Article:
United States President George W. Bush, capping an intense flurry of diplomatic activity, said Wednesday the agreement by Israeli and Palestinian leaders to resume long-stalled peace talks was a hopeful beginning.
Bush was joined at the White House by Prime Minister Ehud Olmert and Palestinian President Mahmoud Abbas in a brief ceremony a day after they agreed to try to reach an agreement by the end of 2008.
"One thing I have assured both gentlemen is that the United States will be actively engaged in the process," Bush said. "We will use our power to help you as you come up with the necessary decisions to lay out a Palestinian state that will live side-by-side in peace with Israel."
"Yesterday was an important day, and it was a hopeful beginning," Bush said, referring to the one-day peace conference held Tuesday in Annapolis. "No matter how important yesterday was, it's not nearly as important as tomorrow and the days beyond. I appreciate the commitment of these leaders, working hard to achieve peace. I wouldn't be standing here if I didn't believe that peace was possible, and they wouldn't be here either if they didn't think peace was possible."
Unlike their three-way handshake on Tuesday, the leaders did not shake hands at the White House.
"I appreciate your courage and leadership," Bush said. "It's an honor to call you friends. And it's an honor to have watched you yesterday as you laid out your respective visions for something we all want, which is peace in the holy land."
"What has been remarkable about this process is that they are now ready to go," Secretary of State Condoleezza Rice told ABC during a round of TV interviews Wednesday morning in which she praised unprecedented support for the peace process from Arab states.
"It's going to be hard, but you had support in that room that you had not had from Arab states in the past," Rice said on NBC.
White House national security adviser Stephen Hadley said Wednesday that President George W. Bush will not force a solution on Israelis and Palestinians nor impose a U.S. peace plan as they work toward Middle East peace.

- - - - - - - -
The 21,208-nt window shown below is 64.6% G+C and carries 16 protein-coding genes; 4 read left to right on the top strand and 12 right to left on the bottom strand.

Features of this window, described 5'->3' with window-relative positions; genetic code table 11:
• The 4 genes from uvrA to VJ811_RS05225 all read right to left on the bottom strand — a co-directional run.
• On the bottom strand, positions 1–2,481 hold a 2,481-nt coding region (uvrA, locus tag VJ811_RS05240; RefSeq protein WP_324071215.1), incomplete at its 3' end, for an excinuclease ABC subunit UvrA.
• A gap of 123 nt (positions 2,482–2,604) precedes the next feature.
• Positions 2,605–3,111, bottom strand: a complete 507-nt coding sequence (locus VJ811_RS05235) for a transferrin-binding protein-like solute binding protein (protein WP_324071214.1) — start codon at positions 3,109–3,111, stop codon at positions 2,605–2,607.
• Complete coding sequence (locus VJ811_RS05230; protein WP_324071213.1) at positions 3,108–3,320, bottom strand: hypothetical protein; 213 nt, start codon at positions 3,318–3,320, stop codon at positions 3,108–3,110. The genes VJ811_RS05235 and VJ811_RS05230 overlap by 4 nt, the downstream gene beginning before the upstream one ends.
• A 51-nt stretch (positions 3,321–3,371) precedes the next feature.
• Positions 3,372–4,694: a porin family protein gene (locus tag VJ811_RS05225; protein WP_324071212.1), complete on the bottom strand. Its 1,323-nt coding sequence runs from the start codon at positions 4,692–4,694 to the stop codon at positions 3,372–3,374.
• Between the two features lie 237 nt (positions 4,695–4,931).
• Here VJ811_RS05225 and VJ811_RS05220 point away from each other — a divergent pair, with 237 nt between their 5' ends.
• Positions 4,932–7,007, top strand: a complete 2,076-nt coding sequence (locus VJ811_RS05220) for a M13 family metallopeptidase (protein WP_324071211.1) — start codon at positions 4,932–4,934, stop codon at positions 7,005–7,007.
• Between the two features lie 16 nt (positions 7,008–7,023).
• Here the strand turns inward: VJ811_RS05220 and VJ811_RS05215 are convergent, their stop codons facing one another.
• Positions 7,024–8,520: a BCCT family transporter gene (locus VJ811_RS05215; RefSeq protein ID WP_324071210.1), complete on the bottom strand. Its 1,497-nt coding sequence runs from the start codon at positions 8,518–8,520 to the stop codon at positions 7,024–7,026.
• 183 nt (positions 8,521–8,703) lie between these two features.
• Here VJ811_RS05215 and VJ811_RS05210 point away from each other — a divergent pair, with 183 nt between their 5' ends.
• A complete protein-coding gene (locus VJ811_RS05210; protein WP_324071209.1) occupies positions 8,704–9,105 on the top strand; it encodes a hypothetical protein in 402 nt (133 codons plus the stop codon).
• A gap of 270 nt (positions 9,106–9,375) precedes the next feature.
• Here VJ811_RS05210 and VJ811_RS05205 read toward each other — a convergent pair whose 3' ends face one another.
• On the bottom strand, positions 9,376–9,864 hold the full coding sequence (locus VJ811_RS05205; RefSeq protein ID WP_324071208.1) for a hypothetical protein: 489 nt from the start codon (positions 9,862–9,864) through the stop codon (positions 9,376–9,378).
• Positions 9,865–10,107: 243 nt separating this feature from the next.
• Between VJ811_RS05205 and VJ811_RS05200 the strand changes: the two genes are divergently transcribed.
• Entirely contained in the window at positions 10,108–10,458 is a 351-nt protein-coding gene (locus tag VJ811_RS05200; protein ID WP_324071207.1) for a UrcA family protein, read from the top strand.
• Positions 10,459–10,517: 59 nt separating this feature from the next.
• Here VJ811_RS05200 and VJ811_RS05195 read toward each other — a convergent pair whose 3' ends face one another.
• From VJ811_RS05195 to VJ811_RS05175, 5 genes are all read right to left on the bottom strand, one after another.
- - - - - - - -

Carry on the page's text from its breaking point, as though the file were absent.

"The president will not force a resolution of differences nor impose a peace plan with his name on it," Hadley said in prepared remarks for a speech on the Middle East at Johns Hopkins University.
"What the president will do is use his relationships with the parties to help them build the confidence necessary to make hard choices for peace. He has made clear that he is only a phone call away," Hadley said.
The final status negotiations will begin on December 12, Olmert and Abbas announced in a joint statement read out by Bush at the conference in Annapolis on Tuesday.
On Tuesday following the meeting, Bush admitted to reporters that he was worried about the consequences if peace talks failed, but said: "It is worth it to try."
"I don't think it's a risk to try for peace," he said. "I think it's an obligation."
In a meeting with Olmert and Abbas before the conference, Bush said that the U.S. would not impose a solution on the parties, but would assist them.
In the joint statement, which was finalized only a few minutes before the conference, Olmert and Abbas promised to try to conclude the final-status agreement by the end of 2008. However, implementation of the agreement will be conditional on fulfillment of each side's obligations under the road map peace plan.
Both sides agreed that Washington will determine whether those obligations have been fulfilled. Bush has chosen General Jim Jones, a former commander of both NATO and the American forces in Europe, to serve as the arbiter, and Jones is due to arrive in the region in the coming days.
The first stage of the road map requires the Palestinians to dismantle the terrorist infrastructure and Israel to freeze settlement construction and dismantle illegal outposts.
Russian Foreign Minister Sergei Lavrov proposed a follow-up conference in Moscow in the spring of 2008. Arab League Secretary General Amr Moussa supported this idea, and said that negotiations should be expanded to include Syria and Lebanon as well.
The Saudi foreign minister also urged that negotiations begin on the Syrian and Lebanese tracks, adding that much is riding on the success of the Annapolis initiative. He urged Israel to freeze construction of the settlements and the "wall" (i.e. the separation fence), free prisoners and evacuate outposts.
Foreign Minister Tzipi Livni urged the Arab states to "get off the fence" and understand that normalization is not a prize for Israel. She proposed normalization in stages.
Addressing the Palestinians, she urged them to stop mourning Israel's establishment and instead build a state of their own.
Defense Minister Ehud Barak urged the Palestinians to "say goodbye to violence" and promised to do whatever he could to help the negotiations succeed.
U.S. Secretary of State Condoleezza Rice said at the Annapolis summit's closing speech that the negotiations for a final settlement must not be allowed to fail.
"No one believes that failure is an option," Rice told reporters at the Middle East peace conference in Annapolis, Maryland. She also stated that peace between Israelis and Palestinians is a national interest of the U.S.
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